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Origin of aerosols dictates cloud shape
HOW cloudy is it outside? Will it rain? The answers may depend on the level of atmospheric pollution in one’s region. Cloud-forming microscopic particles, called aerosols, absorb and reflect solar radiation.
These particles have the ability to modify cloud formation and encourage or suppress precipitation. They can be released from manmade sources like vehicles, industry, agriculture, and natural sources like sea salt, volcanic dust, sulphates from biogenic gases.
Scientists are not fully aware of the role of aerosols in affecting climate because of lack of information on their distribution and characteristics. Two scientific papers, published in the September 17 issue of Science, fill this gap.
In the first study, Antony Clarke and Vladimir Kapustin, from School of Ocean and Earth Science and Technology, University of Hawaii, USA, analysed more than 1,000 atmospheric aerosol profiles over the Pacific Ocean. The data included regions with very little atmospheric pollution from anthropogenic (or manmade) sources and regions with heavy levels of such pollution.
Their results demonstrated that aerosol concentration is higher in areas of human perturbation as compared to pristine regions. The study concluded that human intervention leads to aerosols with enhanced light scattering properties and radioactive effects, and increase in the number of particles available to form cloud droplets.
In the second study, Ulrich Pöschl from the Max Planck Institute of Chemistry, Germany, and his colleagues studied aerosol and cloud formation over the Amazon rainforests during the wet season, when the air is at its most pristine. The research team built an observation tower in the forest north of Manus in Brazil, and collected air samples from the atmosphere over a period of 10 days to determine the size, concentration and origin of aerosols. They found the forest produced its own rain, that is, clouds and rain were formed by volatile gases emitted by plants. The data also showed that the number of cloud droplets above the Amazonian forests depended directly on the number of aerosols. This is in contrast to more polluted areas, where the number of cloud droplets depends on how quickly hot particles from burning fires or fossil fuels ascend into the atmosphere.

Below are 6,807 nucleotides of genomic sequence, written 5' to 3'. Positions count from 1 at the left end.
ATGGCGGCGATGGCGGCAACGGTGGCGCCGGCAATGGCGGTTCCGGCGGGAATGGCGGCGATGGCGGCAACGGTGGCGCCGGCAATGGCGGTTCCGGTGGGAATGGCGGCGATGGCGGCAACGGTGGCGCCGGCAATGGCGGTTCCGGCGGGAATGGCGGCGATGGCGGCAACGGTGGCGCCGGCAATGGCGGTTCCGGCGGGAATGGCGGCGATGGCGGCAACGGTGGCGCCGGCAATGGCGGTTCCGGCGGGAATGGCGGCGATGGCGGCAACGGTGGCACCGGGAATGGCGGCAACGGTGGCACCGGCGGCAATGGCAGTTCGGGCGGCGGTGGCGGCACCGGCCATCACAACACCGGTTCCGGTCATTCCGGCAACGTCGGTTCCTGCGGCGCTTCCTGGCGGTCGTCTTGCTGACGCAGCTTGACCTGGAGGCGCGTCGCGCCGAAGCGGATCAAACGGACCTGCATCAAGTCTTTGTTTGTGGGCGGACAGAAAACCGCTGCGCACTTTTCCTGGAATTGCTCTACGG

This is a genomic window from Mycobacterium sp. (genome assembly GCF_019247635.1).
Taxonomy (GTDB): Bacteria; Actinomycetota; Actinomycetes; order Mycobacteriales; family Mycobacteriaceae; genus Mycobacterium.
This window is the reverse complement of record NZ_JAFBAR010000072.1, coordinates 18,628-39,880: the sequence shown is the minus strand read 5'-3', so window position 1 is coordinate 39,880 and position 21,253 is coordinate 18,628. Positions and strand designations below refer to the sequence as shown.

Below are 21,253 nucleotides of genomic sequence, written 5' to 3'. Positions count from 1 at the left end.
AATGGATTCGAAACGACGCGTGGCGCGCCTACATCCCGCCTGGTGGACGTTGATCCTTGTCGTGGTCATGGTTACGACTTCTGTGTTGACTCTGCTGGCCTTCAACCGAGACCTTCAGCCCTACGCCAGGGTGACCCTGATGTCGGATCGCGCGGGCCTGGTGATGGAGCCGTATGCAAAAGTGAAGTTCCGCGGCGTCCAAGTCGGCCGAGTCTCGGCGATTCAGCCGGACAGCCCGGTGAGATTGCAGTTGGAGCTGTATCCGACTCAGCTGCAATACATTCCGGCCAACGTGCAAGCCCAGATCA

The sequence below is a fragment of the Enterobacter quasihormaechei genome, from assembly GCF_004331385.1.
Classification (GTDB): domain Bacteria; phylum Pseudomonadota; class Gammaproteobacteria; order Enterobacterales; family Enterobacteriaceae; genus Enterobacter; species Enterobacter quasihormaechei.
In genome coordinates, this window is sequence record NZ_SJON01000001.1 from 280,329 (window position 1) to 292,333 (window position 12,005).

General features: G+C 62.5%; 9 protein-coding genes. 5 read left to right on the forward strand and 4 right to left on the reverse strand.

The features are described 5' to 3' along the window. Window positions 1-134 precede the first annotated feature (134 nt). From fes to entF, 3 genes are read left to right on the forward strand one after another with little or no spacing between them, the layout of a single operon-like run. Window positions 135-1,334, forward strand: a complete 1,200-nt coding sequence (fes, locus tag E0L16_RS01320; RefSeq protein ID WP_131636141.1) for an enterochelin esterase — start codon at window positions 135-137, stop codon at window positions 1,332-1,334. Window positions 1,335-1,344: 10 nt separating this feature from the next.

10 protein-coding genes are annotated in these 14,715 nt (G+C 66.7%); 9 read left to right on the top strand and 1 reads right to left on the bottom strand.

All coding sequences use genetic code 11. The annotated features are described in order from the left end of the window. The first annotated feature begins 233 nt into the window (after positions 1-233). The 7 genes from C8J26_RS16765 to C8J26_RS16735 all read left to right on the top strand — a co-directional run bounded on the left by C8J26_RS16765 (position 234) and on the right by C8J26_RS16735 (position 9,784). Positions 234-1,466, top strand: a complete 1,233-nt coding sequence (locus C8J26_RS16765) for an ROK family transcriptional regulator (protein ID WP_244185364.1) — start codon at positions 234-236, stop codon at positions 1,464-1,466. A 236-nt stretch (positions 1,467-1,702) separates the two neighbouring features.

More research into how aerosols influence climate is needed to accurately predict their long-term effects on climate change. “It is crucial to quantify the relative roles of different drivers of recent climate changes,” said Leon Rotstayn, an atmospheric scientist at Commonwealth Scientific and Industrial Research Organisation in Australia.
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